Most certainly, if the need ever arose that JFW didn't meet, a certain
need of mine,
I would certainly add NVDA to my screen reader toolbox.
Right now, JAWS, Narrator, and, yes, even the Old Window-Eyes final
release meet my everyday needs as a retired person.

I used to love learning new programs and operating systems as they came,
but, in time, mastering the evolving world of technology is like
chasing the proverbial rabbit that is never caught. You get close
to catching; but then the rabbit springs forward again in amazing speed.

I marvel how the programmers and developers of screen readers have been
able to keep up
as given the constant changes they face.


Cornelius
 

There is no more custom install in JAWS. To remove some features, you have to use the additional settings.ini files, which you can find the instruction from FS webpage. And not to mention, only a few features can be remove.

-----Original Message-----
From: main@jfw.groups.io <main@jfw.groups.io> On Behalf Of David Diamond
Sent: Saturday, 11 June, 2022 8:46 PM
To: main@jfw.groups.io
Subject: Re: Curiosity: What makes people choose Jaws over NVDA?

For example, if I am not using the braille display, or remote etc., I should be able to choose not to install those components through a custom dialogue, and not limited to specific one with the INI file. I have always chose "typical" installation over "custom" Thus I thought choosing "custom" you'd be able to pick and choose which programs you could install and ignore others.


-----Original Message-----
From: main@jfw.groups.io <main@jfw.groups.io> On Behalf Of Cornelius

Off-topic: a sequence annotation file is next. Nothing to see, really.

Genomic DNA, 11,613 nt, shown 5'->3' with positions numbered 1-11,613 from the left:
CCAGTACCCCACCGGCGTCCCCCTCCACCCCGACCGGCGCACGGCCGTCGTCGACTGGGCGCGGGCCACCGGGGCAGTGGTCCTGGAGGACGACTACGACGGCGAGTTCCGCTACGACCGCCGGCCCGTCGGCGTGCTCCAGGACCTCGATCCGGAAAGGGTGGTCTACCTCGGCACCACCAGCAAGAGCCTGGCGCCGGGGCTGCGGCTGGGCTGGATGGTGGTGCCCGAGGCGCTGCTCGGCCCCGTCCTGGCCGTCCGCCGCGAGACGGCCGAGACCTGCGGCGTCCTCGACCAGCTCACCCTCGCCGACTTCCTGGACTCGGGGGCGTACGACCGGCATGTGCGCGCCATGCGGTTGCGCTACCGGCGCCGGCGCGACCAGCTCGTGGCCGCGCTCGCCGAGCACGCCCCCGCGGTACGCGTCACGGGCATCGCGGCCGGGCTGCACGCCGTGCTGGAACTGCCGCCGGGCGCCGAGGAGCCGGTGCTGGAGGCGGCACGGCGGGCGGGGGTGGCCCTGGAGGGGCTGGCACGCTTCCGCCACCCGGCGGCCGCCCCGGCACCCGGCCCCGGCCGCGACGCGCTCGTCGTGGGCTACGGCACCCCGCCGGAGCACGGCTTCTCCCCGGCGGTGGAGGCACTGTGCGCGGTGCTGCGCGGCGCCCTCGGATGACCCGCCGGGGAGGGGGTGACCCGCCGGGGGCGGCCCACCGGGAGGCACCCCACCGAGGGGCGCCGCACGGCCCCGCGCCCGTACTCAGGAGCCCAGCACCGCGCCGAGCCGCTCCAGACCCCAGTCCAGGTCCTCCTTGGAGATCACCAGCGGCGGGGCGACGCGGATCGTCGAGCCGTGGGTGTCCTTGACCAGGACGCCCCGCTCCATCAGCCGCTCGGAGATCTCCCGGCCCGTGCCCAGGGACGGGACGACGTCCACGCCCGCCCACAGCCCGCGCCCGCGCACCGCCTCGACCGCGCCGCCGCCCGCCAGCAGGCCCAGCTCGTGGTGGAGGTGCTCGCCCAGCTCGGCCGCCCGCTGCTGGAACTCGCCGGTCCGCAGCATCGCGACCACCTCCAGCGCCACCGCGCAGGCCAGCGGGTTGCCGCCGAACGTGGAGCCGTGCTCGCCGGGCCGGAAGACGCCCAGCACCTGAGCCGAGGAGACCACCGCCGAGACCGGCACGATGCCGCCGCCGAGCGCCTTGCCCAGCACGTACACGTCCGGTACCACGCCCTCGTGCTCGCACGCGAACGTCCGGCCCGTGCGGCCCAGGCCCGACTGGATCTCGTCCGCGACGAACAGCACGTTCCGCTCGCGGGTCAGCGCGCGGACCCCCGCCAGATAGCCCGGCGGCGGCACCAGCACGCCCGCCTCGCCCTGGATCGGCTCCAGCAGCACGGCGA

Sent: June 11, 2022 1:25 AM
To: main@jfw.groups.io
Subject: Re: Curiosity: What makes people choose Jaws over NVDA?

For me it could be attributed to a few reasons, namely the OCR for PDFs, the easier marking of places in documents with Control+Win+K, and I simply just love the ability to work on various MS office programs with JAWS. The downside with JAWS, which I wish could be more customisable, would be related to installing various components. For example, if I am not using the braille display, or remote etc, I should be able to choose not to install those components through a custom dialogue, and not limited to specific one with the INI file.

One may argue that given the ability of NVDA to expand features through Add-on, to me it still isn't as robust as JAWS when dealing with OCR documents and MS Office.

-----Original Message-----
From: main@jfw.groups.io <main@jfw.groups.io> On Behalf Of James Malone
Sent: Saturday, 11 June, 2022 4:04 PM
To: jfw@groups.io
Subject: Curiosity: What makes people choose Jaws over NVDA?

Hi all,
inspired from an earlier topic, I got to wondering:
What makes people keep coming back to Jaws over NVDA? I also want to emphasise that this is not a topic trying to bash one or the other, I'd really like to hear some opinions from the Jaws side. What do you think it does better? Where do you think it's weakness's are? I've been a long time NVDA user and occasionally dabbled in Jaws here and there over the past year or so. Something I commonly see is that Jaws still seems to have better braille support. I also don't know how many organisations would be super happy with the idea of putting NVDA on a work computer, so there's that. I used Jaws growing up, so I have a fair amount of experience in both readers. Using Jaws recently also told me that the overall look and feel hasn't really changed either, so there was next to no learning curve when it came to reacquainting myself. I know NV access have been working on this, but to my understanding Jaws also seems to have better UIA support, something that can only be a positive!